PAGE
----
Rebuilding Montague Park to accomodate rugby and soccer

Rebuilding Montague Park to accomodate rugby and soccer

August 12th, 2011 by Cliff Hightower in News

Montague Park, a brownfield, is showing new life.

Photo by Tim Barber/Times Free Press.

Montague Park

Montague Park, an old city park with a softball field on the site of a former landfill, may be heading into its third incarnation as a home for rugby and soccer.

A local businessman is putting up much of the money to redo the 23rd Street park so his local rugby team will have a home, city Parks and Recreation Director Larry Zehnder said.

"We're building a million-dollar facility with little money," Zehnder said.

The plan is to build three rugby pitches that also could be turned into soccer pitches. A sculpture park nearby is also part of the dream.

Montague Park was shut down in 2003 when state regulators found methane leaks and determined the landfill cap was not thick enough.

The city has worked for years with the Tennessee Department of Environment and Conservation on capping the land and finding a use for it.

Zehnder said Steve Lofty, a partner in Lofty Construction Co., offered to cap the land and help build the pitches if the Chattanooga Rugby Football Club could call the park home. The city agreed.

He said Method Architecture is helping the project, in hopes a sculpture garden also can be placed at the fields. Barge, Waggoner & Sumner Inc. drew up a master plan.

Lofty, who is in Hawaii this week, said in an email he hopes the club and the fields can be a positive influence for inner-city youth.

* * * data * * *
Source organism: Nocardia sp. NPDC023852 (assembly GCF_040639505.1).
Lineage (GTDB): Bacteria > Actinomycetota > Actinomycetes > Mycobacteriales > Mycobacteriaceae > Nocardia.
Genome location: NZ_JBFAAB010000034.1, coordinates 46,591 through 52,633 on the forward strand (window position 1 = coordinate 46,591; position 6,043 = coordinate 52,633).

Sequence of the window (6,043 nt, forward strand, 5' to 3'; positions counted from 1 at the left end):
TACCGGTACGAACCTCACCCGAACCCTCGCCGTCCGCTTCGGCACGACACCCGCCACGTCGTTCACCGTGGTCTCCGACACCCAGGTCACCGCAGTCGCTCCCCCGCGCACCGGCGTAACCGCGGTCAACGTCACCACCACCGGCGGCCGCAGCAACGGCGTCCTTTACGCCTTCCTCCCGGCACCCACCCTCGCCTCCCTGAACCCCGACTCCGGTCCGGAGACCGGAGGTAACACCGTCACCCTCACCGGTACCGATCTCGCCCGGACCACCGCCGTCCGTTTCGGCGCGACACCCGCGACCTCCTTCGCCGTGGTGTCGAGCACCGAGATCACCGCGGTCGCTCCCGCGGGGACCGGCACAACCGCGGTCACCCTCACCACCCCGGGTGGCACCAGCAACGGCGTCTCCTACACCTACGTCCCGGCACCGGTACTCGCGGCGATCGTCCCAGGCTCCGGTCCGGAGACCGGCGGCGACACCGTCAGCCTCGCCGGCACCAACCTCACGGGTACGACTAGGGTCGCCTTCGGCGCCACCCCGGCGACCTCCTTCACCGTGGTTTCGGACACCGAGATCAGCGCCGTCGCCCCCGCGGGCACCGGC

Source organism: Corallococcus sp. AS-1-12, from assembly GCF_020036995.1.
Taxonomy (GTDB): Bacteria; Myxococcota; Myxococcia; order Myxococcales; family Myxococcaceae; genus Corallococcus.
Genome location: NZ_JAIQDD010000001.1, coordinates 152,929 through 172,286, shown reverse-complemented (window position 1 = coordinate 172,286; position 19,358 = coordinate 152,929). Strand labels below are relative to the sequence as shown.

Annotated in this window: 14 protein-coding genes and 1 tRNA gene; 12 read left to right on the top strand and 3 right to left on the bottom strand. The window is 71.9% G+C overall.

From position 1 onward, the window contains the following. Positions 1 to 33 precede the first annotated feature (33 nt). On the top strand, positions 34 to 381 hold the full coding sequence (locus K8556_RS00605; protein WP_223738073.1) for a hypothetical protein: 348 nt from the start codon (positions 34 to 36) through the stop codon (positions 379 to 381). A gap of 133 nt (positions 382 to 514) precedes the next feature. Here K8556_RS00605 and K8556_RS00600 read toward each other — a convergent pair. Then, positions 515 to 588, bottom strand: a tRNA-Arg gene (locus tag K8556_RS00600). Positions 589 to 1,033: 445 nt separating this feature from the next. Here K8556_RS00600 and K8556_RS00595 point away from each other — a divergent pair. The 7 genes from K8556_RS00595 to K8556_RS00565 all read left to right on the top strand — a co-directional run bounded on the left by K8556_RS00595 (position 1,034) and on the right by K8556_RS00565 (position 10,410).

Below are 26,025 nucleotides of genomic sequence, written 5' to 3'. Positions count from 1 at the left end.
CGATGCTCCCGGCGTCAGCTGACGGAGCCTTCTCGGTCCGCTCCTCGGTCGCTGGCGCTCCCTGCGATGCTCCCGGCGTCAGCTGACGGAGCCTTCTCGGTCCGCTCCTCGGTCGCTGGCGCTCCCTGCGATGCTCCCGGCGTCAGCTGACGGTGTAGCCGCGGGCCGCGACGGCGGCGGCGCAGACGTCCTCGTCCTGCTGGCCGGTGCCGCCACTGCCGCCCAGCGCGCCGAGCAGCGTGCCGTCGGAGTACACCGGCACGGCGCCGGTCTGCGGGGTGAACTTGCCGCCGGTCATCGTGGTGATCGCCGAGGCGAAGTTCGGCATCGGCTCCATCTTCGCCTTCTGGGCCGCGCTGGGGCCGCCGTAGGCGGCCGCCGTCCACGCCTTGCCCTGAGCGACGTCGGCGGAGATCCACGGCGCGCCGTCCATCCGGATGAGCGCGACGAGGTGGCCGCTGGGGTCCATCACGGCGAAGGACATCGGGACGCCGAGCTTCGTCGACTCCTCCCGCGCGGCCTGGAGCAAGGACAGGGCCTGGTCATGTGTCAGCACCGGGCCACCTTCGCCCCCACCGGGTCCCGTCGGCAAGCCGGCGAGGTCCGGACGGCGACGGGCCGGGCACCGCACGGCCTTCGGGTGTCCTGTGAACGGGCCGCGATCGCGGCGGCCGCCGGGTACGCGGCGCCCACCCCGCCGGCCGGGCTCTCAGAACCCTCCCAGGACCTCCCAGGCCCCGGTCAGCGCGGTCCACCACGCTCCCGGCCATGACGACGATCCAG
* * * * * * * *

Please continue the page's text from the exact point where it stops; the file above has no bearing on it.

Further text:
"When finished, our hope is these sports fields can be host to national and international exhibitions as well as have free youth camps," Lofty said.

Scott Smith, president of the Greater Chattanooga Sports and Events Committee, said it's hard to estimate the economic impact of rugby exhibitions or tournaments. He said tournaments with 20 teams usually bring in about $130,000 and those with 50 teams bring in about $300,000.

Montague Park, a brownfield is showing new life at the back of the property with the installation of sculpture.

Photo by Tim Barber/Times Free Press.

"Anything that brings visitors to our town, we are for," he said.

Zehnder said the park could be a prime location for national and international events.

"We could probably do that with the right facility," he said.

Zehnder said the city's estimate of the park's cost is $2.6 million. He's been asking for that amount for almost four years, he said.

Thanks to Lofty, the city will get something at the old park for little cost.

Lofty, who is 60 years old and still plays rugby, said he doesn't mind donating time and money for the endeavor.

"We have never had a permanent field to call our pitch," Lofty said.

The rugby team, started in 1978, practices at East Ridge High School and plays in Rossville. It was undefeated last season and was named Mid-South champions.

Connect with the Times Free Press on Facebook